The police van which took away Yelena Gorban, who was later released. Source: Maxim Papkov / OVD-Info.On 31 January 2018, unknown persons conducted a protest action outside a United Russia office in a Moscow suburb. During the protest, a window was broken and a smoke grenade tossed inside the office. Yelena Gorban and Alexey Kobaidze were arrested on 14 February on vandalism charges. On 14 March, Svyatoslav Rechkalov was detained at his home in Moscow. As Rechkalov stated to members of the Moscow Public Monitoring Commission, he was tortured in the process.
As part of our coverage of the torture campaign against Russian anti-fascists, we publish a statement by Rechkalov below.
“Over the past year, the anarchist movement in Russia has become more active”
On 14 March, between six and seven in the morning, armed police burst into my apartment. I woke up from the terrible noise — someone was trying to break down my door. A minute later, the door was down, and I was face down on the floor with police officers armed to the teeth.
Afterwards, agents from Centre E (the Centre for Combating Extremism) entered. They called me “the leader of the anarchists” and accused me of organising an anarchist movement and protests in Moscow and across Russia. The pretext for the search was an anarchist action against United Russia, which happened at the end of January. During the action, a window at the party offices was broken, and a smoke grenade was thrown into the office itself. I wasn’t involved in the action at all. This is reflected in the criminal case, where it says that I am guilty of publishing a video of what happened in an online group called “People’s Self-Defence”, thus “striking a criminal agreement” with participants in the action. In reality, I didn’t publish any videos and I found about the action from the press. But the suspicion was enough for a storm by armed police.
The Centre E agents tried to convince me either to admit organising an anarchist movement or to “surrender everyone”. After I refused, armed police tied my hands behind my back with cable ties, covered my eyes with black tape and put me in the trunk of a minivan, before driving me round the city for a while. After a few hours, and having being transferred to a police car, I was returned to the minivan. Here, they put a bag on my head, cuffed my hands behind my back and tortured me with a taser.
Svyatoslav Rechkalov. Source: Project 117. During the torture, I was asked various questions about the anarchist movement. They demanded that I name myself as the leader of the “People’s Self-Defence” anarchist movement, and the organiser of all the anarchists’ actions and campaigns which had happened recently. They also demanded that I name other people who they could use as participants in the “People’s Self-Defence” anarchist community. In the end, under torture, I agreed to incriminate myself by saying that I did organise regional groups of anarchists, but that I did this via the internet and messengers, and that’s why I couldn’t name anybody concretely.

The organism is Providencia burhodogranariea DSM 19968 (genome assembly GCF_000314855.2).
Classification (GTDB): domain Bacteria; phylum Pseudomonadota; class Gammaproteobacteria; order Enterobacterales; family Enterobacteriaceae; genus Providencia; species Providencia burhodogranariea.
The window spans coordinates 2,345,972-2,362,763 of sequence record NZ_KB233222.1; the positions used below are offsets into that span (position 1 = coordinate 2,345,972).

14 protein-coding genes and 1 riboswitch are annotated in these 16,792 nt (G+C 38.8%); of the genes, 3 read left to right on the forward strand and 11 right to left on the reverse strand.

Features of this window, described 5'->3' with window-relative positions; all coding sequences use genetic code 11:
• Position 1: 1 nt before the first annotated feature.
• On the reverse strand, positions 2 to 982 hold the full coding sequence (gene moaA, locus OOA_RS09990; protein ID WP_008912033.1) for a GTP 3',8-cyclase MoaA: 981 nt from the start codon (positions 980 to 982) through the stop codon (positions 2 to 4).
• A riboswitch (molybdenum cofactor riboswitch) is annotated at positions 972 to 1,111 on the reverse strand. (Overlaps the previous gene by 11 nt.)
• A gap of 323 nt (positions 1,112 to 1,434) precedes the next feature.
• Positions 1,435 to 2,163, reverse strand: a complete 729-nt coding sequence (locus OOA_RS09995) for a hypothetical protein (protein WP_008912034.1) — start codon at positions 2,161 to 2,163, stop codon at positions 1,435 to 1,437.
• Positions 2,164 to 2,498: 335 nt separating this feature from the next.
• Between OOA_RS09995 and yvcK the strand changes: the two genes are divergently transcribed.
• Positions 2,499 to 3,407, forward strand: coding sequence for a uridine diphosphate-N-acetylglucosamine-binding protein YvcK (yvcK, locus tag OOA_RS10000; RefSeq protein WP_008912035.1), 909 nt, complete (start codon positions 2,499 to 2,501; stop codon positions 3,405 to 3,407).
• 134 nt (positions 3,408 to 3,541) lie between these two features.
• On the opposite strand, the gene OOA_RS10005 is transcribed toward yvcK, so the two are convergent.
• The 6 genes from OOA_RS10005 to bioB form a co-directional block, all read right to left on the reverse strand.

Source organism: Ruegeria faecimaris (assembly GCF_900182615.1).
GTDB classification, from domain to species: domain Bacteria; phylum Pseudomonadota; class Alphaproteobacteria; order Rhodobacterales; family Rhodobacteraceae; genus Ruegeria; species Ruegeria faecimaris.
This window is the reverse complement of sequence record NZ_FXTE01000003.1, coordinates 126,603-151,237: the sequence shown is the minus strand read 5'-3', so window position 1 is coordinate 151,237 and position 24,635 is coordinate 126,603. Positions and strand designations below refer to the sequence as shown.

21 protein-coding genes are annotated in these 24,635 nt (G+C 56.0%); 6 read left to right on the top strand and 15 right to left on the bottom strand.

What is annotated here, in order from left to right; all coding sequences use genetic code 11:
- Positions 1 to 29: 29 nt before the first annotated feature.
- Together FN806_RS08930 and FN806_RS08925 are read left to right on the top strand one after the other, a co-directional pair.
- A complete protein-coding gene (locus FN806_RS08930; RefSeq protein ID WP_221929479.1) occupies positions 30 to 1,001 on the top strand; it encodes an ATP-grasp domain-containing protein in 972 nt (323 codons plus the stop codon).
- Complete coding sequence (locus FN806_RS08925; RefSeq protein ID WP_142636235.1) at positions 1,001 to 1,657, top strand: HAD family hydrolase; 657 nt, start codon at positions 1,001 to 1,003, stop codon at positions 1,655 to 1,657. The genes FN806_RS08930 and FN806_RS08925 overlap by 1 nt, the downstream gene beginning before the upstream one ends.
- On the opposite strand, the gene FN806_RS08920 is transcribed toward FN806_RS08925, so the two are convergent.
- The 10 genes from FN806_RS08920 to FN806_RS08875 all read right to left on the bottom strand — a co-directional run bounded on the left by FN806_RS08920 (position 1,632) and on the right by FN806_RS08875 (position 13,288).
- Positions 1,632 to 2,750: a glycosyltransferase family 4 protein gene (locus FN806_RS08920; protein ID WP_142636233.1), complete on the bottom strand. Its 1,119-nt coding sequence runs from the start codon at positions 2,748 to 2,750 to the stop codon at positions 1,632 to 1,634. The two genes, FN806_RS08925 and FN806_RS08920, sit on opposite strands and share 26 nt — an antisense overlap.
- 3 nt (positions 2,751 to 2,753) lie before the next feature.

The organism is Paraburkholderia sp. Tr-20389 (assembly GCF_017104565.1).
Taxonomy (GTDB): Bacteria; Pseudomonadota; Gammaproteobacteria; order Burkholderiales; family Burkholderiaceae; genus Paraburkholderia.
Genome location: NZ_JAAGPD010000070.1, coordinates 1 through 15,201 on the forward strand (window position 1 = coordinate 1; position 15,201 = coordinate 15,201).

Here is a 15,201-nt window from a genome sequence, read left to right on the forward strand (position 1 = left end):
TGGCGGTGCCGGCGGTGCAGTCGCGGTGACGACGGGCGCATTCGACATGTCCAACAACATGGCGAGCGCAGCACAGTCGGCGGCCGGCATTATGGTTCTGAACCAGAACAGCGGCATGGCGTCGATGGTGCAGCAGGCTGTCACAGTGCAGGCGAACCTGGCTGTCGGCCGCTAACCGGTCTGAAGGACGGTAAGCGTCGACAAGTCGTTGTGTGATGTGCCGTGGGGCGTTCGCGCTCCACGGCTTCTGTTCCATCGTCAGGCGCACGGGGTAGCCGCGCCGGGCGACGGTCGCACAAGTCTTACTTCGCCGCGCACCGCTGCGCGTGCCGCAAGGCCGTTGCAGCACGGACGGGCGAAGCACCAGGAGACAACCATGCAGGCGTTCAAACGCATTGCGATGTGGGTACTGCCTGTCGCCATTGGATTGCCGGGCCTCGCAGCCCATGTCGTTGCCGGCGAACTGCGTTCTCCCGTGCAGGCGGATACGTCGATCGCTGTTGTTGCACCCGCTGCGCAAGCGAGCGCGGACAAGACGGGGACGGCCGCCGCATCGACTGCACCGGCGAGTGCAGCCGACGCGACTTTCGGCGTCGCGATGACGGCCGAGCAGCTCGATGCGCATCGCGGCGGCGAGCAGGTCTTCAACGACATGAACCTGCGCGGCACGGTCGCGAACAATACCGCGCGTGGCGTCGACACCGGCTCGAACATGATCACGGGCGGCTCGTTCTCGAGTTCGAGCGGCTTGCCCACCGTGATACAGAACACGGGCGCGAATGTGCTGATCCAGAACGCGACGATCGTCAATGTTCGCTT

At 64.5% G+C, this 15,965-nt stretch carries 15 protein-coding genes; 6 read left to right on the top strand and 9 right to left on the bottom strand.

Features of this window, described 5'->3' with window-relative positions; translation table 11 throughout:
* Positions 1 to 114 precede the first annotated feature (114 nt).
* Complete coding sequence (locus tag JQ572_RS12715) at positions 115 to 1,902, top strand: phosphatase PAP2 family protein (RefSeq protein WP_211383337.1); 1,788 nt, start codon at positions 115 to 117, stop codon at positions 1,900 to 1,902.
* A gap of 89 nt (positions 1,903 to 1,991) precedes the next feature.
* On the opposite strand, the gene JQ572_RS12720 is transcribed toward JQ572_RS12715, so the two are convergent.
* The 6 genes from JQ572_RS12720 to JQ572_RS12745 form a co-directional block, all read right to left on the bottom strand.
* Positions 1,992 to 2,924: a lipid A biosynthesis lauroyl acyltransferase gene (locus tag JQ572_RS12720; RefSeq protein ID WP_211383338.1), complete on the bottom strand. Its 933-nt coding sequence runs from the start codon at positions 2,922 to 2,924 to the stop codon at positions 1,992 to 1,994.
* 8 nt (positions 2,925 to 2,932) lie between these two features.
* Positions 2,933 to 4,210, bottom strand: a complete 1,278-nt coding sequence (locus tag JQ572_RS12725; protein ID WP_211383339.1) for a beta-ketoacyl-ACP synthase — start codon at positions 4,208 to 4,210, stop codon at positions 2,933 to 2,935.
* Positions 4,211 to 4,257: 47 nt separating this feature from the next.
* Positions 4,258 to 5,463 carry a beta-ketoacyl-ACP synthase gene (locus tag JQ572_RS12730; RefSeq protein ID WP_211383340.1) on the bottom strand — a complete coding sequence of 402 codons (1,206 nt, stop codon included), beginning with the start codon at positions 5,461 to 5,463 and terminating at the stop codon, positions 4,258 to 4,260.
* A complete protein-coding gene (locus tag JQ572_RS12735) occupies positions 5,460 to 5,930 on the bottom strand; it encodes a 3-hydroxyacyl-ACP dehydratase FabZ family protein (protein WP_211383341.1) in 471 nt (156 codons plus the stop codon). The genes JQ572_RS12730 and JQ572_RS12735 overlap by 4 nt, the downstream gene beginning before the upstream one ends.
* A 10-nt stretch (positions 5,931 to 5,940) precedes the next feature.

They then demanded that I give this testimony before an investigator. If I didn’t, I was threatened with continued torture, worse torture, and being included in “The Network” case, as well as facing unbearable conditions in pre-trial detention.
At the beginning, when I was still reeling from torture, I gave testimony to the investigator that I had organised the “People’s Self-Defence” movement to fight against apartment raiders and bad employers, and that I was one of the administrators of the community, but that I hadn’t published any video, as I’m only interested in things to do with fighting gangsters and people involved in extortion. However, when the Centre E officers, with the investigator present, began to threaten me with further torture and demanded that I incriminate other people, calling them active members of the movement, I refused to give any further testimony. The investigator did not react correctly to my statement that I had been tortured and required legal counsel.
After I was released from the temporary detention centre, where I was kept for two days after the interrogation, I had no further contact with the police or FSB, although I remain a suspect in the United Russia office case. I don’t believe that the FSB were at all involved in my torture. I’ve read how the FSB has tortured anarchists in Penza, Petersburg and Chelyabinsk, and as it seemed to me, that was uncomparably worse than what I went through. Although in my case, there were similar conditions to what happened in Petersburg — a minivan, bag on my head, handcuffs and taser — I think that this was done more to scare me and affect my mental state. When anarchists are brutally tortured in a fabricated case, all the free media write about it, and you are then faced with similar circumstances and are tortured under threats of being connected to “The Network” — this affects your mental state. Although it was rather painful, the FSB, I believe, works completely differently, more brutally.
It’s more likely that Centre E realised that, given that anarchists are facing torture from FSB and fabricated “terrorist” cases, then torture can be used in more normal, less sensitive political cases against anarchists. What’s more, if the FSB tortures anarchists, and everybody knows about this, and nothing happens to the FSB as a result — then this is a signal to other law enforcement agencies who encounter anarchists. Thus, “The Network” case has become a precedent that can be used by any law enforcement agency in the campaign against anarchists — you can blackmail people with threats of involving them “The Network”, copying the FSB’s tactics down to the slightest detail.